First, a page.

If curve fitting is what you want, then you have to decide what function to use. In some cases the function is given as it represents some model of an underlying process that generated the data in the first place. If your 101 points come from such a process that is the direction you have to go: find the function describing the process and fit that. On the other hand, sometimes one just wants to parametrize trends in a data set with a convenient function. In this case you can either fit a polynomial with the minimum order needed to fit the features you want to be preserved, or some other function that represents the general trend of the data. Polynomials tend to get wiggly at high order so if the dependence requires a high order you are unlikely to get a nice result.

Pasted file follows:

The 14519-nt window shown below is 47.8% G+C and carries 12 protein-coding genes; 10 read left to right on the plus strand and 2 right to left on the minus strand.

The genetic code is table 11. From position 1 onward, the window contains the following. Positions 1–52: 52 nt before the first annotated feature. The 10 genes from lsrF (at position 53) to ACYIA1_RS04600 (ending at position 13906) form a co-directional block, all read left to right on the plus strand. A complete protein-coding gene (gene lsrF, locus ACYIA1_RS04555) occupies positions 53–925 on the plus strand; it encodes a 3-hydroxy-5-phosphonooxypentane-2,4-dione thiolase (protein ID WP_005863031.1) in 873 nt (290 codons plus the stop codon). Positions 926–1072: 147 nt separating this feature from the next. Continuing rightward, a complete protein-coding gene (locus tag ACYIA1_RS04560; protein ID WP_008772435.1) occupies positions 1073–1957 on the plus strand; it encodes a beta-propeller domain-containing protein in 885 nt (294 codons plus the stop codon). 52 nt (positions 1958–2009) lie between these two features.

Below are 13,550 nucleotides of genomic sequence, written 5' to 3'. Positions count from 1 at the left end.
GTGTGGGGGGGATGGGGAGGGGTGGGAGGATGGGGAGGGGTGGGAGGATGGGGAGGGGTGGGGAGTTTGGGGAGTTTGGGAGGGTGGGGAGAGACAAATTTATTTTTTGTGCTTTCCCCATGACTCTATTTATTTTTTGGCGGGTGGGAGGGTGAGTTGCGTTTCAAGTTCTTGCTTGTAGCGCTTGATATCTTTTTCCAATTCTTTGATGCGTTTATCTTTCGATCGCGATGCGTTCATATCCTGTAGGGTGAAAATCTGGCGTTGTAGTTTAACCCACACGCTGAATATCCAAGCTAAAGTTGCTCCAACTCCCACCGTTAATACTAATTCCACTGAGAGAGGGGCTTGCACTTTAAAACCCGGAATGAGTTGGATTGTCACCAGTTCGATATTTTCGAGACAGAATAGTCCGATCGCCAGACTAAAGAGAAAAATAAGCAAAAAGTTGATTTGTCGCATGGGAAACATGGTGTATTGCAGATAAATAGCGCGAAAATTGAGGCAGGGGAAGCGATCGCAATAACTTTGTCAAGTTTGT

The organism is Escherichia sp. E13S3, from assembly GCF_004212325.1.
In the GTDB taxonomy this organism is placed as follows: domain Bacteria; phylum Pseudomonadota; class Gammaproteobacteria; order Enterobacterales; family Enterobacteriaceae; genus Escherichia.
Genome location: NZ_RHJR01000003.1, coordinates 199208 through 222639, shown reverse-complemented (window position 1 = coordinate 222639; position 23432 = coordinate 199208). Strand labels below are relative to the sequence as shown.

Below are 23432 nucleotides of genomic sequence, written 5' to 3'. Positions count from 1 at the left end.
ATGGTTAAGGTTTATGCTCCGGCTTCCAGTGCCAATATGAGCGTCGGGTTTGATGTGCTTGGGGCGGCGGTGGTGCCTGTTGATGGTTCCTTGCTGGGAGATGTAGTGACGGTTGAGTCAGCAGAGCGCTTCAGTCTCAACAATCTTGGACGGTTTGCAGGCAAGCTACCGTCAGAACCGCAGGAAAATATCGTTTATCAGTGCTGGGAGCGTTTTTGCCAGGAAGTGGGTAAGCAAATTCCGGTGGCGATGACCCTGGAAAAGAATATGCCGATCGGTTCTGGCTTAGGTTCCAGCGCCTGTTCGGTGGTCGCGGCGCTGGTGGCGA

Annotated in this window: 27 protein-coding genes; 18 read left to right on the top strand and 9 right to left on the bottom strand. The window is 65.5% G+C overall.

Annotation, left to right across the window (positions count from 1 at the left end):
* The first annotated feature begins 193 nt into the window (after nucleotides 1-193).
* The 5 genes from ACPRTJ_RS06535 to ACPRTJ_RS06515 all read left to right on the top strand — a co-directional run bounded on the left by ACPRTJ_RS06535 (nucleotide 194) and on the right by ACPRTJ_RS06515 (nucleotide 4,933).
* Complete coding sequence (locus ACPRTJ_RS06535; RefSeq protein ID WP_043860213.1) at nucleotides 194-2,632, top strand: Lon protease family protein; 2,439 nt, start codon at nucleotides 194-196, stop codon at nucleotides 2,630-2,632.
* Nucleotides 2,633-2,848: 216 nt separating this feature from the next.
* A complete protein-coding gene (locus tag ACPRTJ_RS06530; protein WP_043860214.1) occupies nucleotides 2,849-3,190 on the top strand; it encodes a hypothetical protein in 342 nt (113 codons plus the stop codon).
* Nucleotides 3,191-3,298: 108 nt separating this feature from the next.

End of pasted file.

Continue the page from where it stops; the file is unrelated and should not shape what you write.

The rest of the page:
One trick to decide whether a function does what you want is to transform your data using the chosen function to new variables in which the data should be linear. This can be simpliy the inverse, e.g. log(y) vs x, if an exponential function is to be tested,  but can also a bit more complicated involving transforming both the dependent and the independent parts of the data. If you can linearize your data in this way, fitting the function should produce a decent result.

To go further you will need to upload a sheet with your attempts so far and the data set. I should say right away though that I may not have the time to do much work on this.


You need to use := for the assignments inside the loop.

Also, I am not sure about "print*w". Looks wrong to me. I'd write print(w). Also, terminate the print with a ;